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Title: Structural geology, stratigraphy, and gold deposits of the New Britannia Mining District of the paleoproterozoic Snow Lake arc assemblage (Snow Lake, Manitoba, Canada)
Authors: Rubingh, Kate Elizabeth Louise
Keywords: Snow Lake arc assemblage;Flin Flon Glennie Complex;explosive submarine felsic volcanism;rifting;orogen-parallel stretching lineation;amphibolite facies orogenic gold deposits;thrusting;LA-ICP-MS mapping of arsenopyrite
Issue Date: 21-Feb-2019
Abstract: Orogenic gold deposits in the Snow Lake area in the southeastern Trans Hudson Orogen, Manitoba, include the New Britannia deposit which, with a past production of a 1.4M oz Au (43 699 kg), is the largest Proterozoic gold deposit in Manitoba and Saskatchewan. The deposits are hosted by the ca. 1.89 Ga Paleoproterozoic Snow Lake arc (SLA) assemblage of the Flin Flon Glennie Complex (FFGC). The FFGC is bound by a sedimentary basin to the north, namely the Kisseynew Domain. It represents an oceanic protocontinent within an ancestral ocean, the Manikewan Ocean, which occupied the region between three Archean cratons (Hearne, Sask, Superior). The deposits occur within a sequence of explosive, submarine, bimodal volcanic rocks emplaced during an early episode of rifting and subsidence of the SLA. Deformation of these rocks began with their imbrication along brittle thrust faults during a D1 event. It continued during a ca. 1.84- 1.82 Ga D2 event with thrusting of the Kisseynew basin and FFGC above the colliding Sask craton. The D2 event produced a penetrative regional foliation axial planar to map-scale isoclinal folds (NorAcme Anticline), sheath-like gneiss domes along the Kisseynew-FFGC boundary, and regional southwest-directed ductile thrust faults, such as the McLeod Road Thrust. Final collision of the FFGC and Sask craton with the Superior craton during a ca. 1.83-1.80 Ga D3 event reactivated the ductile thrust faults, folded the gneiss domes, and enabled the development of an orogen-parallel regional stretching lineation during lateral flow parallel to the cold Superior craton. The New Britannia deposit and nearby gold deposits were emplaced in the hinge of the Nor-Acme Anticline early during the D2 event, were folded during tightening of the fold, stretched parallel to the regional stretching lineation, and transposed along a late crosscutting shear zone, the Howe Sound fault, which formed as a transfer fault during thrusting. The deposits formed at amphibolite facies conditions during a prograde metamorphic event that culminated during the collision of the FFGC and Sask craton with the Superior craton during the D3 event. Thus, the deposits are atypical compare to most other Proterozoic and Archean orogenic gold deposits which typically form at greenschist facies conditions.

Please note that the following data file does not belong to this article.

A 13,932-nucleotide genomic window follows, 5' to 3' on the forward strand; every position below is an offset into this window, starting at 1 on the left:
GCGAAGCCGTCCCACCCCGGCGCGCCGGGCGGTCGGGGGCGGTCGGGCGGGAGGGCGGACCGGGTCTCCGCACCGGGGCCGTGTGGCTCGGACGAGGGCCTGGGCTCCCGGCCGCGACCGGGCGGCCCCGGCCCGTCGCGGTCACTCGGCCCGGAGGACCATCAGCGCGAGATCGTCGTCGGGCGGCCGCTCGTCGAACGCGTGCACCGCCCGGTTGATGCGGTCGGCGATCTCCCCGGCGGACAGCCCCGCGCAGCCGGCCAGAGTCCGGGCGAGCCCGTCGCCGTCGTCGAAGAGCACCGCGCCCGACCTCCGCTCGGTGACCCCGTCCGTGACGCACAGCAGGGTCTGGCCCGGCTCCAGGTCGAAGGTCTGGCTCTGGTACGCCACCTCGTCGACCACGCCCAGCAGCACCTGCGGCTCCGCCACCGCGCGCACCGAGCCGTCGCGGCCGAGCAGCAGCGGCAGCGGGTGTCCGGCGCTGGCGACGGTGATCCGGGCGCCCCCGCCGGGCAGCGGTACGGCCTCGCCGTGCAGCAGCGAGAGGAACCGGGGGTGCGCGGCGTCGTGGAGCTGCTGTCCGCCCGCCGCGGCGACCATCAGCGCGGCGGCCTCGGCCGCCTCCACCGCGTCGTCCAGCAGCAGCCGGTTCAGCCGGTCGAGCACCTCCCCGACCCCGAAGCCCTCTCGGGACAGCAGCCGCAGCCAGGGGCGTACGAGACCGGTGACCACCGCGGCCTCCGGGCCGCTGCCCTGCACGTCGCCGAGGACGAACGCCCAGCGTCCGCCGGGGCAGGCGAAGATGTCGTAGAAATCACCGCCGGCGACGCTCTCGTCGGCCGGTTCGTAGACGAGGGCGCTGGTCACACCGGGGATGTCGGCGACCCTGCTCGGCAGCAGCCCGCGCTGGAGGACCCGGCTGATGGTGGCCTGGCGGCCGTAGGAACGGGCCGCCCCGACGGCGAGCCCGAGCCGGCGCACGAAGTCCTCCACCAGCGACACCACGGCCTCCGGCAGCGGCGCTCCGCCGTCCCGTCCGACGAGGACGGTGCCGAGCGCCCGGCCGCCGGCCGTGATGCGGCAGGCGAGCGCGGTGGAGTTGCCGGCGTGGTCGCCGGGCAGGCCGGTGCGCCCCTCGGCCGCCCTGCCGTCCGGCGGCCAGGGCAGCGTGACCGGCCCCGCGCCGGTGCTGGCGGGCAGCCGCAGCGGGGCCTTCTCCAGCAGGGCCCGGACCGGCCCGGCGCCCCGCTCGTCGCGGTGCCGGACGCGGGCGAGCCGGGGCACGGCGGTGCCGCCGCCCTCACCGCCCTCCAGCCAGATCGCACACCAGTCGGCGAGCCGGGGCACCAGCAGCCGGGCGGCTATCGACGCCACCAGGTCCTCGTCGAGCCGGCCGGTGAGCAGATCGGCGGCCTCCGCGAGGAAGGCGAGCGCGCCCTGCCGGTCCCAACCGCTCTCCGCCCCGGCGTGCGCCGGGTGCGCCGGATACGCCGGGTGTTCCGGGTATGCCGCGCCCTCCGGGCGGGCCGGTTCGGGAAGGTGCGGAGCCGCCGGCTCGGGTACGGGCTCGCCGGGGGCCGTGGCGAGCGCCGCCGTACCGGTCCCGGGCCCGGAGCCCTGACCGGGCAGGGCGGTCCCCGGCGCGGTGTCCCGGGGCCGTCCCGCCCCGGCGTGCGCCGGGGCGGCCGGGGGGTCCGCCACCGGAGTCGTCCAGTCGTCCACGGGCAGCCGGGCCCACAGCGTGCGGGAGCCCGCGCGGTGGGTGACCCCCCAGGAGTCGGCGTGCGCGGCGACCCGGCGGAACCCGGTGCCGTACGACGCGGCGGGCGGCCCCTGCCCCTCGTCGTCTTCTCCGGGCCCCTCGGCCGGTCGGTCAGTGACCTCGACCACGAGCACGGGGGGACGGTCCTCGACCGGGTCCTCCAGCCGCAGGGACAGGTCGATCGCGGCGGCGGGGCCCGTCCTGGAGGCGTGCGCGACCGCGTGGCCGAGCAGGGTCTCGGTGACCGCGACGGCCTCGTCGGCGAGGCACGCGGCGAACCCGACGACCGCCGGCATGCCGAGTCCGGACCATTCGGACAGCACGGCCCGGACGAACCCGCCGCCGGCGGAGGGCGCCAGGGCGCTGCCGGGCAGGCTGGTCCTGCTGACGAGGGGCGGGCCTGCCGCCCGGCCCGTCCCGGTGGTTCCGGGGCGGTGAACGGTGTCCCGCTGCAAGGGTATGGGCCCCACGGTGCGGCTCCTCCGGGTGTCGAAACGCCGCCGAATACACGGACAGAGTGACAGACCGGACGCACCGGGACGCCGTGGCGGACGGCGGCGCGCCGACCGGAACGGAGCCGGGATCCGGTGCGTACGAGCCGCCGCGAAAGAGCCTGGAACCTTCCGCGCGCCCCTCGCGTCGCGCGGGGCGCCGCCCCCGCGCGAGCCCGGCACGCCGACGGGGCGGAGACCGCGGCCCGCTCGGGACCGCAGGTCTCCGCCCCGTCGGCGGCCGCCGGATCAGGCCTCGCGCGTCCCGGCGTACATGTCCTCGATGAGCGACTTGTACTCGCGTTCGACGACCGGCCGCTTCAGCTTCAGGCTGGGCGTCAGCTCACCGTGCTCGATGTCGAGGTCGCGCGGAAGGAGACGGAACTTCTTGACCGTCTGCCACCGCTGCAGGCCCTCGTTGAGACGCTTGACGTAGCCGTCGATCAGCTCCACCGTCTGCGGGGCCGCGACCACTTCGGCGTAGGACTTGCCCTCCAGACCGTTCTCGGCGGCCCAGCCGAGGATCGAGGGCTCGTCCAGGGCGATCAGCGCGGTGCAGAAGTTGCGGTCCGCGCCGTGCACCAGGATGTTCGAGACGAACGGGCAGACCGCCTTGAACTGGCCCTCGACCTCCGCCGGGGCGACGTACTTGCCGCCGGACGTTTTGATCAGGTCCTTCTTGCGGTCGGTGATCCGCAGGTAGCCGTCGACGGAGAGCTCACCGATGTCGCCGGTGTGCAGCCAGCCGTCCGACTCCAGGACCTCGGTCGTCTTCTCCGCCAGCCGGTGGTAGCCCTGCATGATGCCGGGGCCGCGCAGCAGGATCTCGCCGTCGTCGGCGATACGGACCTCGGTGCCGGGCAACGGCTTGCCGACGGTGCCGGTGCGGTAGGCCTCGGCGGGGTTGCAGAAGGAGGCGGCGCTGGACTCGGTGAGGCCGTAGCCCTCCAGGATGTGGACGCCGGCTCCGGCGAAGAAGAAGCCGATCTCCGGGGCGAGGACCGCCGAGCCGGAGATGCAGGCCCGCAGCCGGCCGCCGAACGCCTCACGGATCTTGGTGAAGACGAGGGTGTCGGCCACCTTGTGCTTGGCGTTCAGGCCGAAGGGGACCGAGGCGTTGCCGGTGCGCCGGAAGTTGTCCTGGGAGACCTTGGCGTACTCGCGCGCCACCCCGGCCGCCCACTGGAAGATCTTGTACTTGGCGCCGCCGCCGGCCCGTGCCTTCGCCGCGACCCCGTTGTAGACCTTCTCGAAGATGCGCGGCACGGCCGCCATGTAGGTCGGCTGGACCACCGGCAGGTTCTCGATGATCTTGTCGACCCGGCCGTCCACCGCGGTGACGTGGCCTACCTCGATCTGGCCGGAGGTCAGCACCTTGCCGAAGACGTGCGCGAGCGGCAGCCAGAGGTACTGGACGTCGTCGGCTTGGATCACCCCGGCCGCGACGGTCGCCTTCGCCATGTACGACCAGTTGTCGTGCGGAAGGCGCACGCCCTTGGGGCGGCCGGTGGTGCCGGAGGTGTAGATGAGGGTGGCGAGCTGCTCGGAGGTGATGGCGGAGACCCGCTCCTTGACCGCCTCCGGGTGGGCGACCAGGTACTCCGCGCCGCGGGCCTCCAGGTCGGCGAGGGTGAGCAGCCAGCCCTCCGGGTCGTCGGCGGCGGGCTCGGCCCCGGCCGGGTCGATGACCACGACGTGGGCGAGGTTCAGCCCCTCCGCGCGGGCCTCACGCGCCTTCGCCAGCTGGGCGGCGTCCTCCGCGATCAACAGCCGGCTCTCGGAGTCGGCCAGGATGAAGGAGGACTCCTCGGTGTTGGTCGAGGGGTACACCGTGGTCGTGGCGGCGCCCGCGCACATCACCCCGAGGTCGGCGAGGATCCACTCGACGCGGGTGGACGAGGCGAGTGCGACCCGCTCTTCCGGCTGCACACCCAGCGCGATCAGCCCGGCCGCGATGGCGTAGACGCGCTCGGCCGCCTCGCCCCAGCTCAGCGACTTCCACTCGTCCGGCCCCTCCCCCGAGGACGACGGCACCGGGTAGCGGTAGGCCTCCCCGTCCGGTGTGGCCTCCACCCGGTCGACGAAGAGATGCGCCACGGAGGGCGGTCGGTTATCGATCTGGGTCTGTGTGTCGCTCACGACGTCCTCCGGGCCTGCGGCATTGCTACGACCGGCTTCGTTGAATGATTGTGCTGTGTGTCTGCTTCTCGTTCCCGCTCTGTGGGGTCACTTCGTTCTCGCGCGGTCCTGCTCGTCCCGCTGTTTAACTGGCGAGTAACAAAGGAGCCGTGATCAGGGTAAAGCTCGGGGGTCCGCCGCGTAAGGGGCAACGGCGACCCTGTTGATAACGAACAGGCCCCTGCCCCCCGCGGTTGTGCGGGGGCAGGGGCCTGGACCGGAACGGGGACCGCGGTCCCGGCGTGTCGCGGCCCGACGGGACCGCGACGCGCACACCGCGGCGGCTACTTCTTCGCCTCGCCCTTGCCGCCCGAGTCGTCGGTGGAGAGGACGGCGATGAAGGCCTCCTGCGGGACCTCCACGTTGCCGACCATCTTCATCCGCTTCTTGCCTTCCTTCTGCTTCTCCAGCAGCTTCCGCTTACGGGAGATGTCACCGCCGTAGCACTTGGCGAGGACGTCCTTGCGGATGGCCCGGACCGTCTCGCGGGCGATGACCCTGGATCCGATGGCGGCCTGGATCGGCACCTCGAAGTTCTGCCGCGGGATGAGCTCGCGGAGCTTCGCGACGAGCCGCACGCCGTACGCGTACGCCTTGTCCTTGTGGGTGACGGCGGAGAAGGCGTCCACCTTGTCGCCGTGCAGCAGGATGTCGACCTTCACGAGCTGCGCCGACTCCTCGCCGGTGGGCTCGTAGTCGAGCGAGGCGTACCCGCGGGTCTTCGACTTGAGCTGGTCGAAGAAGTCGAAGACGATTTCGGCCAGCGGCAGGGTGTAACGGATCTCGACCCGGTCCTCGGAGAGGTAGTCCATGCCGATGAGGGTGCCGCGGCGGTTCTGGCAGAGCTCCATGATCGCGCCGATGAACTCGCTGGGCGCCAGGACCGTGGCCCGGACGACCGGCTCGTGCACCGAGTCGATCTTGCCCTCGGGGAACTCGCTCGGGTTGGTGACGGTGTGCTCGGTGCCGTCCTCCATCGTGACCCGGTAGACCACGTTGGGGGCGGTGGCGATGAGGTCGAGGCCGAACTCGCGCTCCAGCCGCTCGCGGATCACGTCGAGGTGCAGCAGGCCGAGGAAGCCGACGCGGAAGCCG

Appears in Collections:Doctoral Theses
Mineral Deposits and Precambrian Geology - Doctoral theses

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